Let’s face it. Marketing is changing in a big way. The days of Don Draper and “push” advertising are long gone.
Now, the keys to success with digital marketing in particular are based upon strong content, authentic engagement, targeted messages, real-time responsiveness, and more.
The bottom line is that you just have to know a lot more these days to survive as a marketer than you did 20, or even 10 years ago.
Content marketing, inbound marketing, agile marketing, marketing technology, marketing automation, conversion rate optimization, list building, lead generation, social media marketing, community management, social advertising, remarketing, big data, proximity marketing, programming, usability testing, split testing, etc.
The list goes on and on. You get the idea.
Specialization vs. generalization
Obviously, it would be impossible to specialize in all of these important areas. So the only thing we can do as marketers is to either pick a few of these topics and get extremely well-versed, or become a rock solid generalist who dabbles in all of them.
There are pros and cons of both specialization and generalization in the modern marketing environment. The choice is yours. But I can tell you that based on my personal experience, and what I have heard from other folks in the industry, generalization has an edge right now.
Why is that? Well, companies and organizations want to get more done with less budget. That’s always been the case. So when it comes time to hire a marketer, many will choose to go with a very capable generalist who can do a little bit of everything.
Let’s put a label on it
But maybe generalist isn’t the right word. So, marketers came up with a new label to describe the modern marketing generalist. They call them full stack marketers, because they harness the full stack of marketing tools and techniques available to them in order to execute on a campaign.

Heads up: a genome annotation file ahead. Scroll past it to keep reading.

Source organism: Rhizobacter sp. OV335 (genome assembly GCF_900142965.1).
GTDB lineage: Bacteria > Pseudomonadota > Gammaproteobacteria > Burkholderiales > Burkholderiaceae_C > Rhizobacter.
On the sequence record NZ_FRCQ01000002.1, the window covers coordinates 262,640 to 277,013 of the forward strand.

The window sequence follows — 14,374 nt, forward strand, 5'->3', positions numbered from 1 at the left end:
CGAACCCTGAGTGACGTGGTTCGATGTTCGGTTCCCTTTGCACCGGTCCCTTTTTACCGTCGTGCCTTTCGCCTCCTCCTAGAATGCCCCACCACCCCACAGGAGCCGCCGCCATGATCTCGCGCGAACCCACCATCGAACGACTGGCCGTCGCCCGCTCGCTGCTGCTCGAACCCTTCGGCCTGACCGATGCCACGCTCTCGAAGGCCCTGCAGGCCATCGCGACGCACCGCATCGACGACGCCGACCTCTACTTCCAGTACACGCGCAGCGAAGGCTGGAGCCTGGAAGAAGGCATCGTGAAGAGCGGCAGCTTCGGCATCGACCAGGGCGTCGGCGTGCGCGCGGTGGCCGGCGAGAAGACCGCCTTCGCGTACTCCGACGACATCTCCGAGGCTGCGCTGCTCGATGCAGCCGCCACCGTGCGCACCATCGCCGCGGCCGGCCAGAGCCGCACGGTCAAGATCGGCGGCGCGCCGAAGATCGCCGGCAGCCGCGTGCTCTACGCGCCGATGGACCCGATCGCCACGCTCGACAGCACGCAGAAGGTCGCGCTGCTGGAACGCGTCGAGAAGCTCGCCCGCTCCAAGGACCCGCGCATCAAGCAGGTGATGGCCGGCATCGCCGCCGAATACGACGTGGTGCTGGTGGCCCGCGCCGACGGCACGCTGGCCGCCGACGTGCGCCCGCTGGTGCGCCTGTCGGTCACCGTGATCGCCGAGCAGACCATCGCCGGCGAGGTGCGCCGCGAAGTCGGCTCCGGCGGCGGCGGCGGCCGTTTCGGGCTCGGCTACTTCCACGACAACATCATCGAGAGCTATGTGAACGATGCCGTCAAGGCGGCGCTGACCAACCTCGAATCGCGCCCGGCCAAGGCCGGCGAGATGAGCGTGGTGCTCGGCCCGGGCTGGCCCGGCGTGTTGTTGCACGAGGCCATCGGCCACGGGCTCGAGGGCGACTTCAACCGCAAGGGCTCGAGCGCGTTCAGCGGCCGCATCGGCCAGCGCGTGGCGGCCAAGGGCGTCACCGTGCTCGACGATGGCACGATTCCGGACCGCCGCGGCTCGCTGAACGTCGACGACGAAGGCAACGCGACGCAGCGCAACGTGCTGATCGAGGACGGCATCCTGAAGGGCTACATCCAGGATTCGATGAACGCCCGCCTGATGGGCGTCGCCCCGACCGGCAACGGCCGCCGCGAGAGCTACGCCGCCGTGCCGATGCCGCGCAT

But even that term sounds a little stuffy. Full stack? Stack of what, pancakes?
So, lately another less formal term has been spreading around. We’re talking about the marketing unicorn. The whaaaa?
Yes, unicorn. You know, that thing Wikipedia defines as “a legendary animal … with a large, pointed, spiraling horn projecting from its forehead.”
Please note, I use both full stack marketer and marketing unicorn interchangeably in this article. To me, they are just two different ways to explain the same thing. One is just a little more serious than the other.
As John Ellett states in his Forbes article on this topic:
Sometimes labeled chief marketing technology officers (CMTO), and affectionately referred to as unicorns because they are so difficult to find, these are the individuals who help equip organizations with the tools of modern marketing needed to engage today’s always-on customers.
Basically, marketing unicorns are the extremely rare breed of marketers who are pretty much good at everything. They’re full stack, digital natives with the perfect blend creative genius, technical know-how, and marketing fundamentals.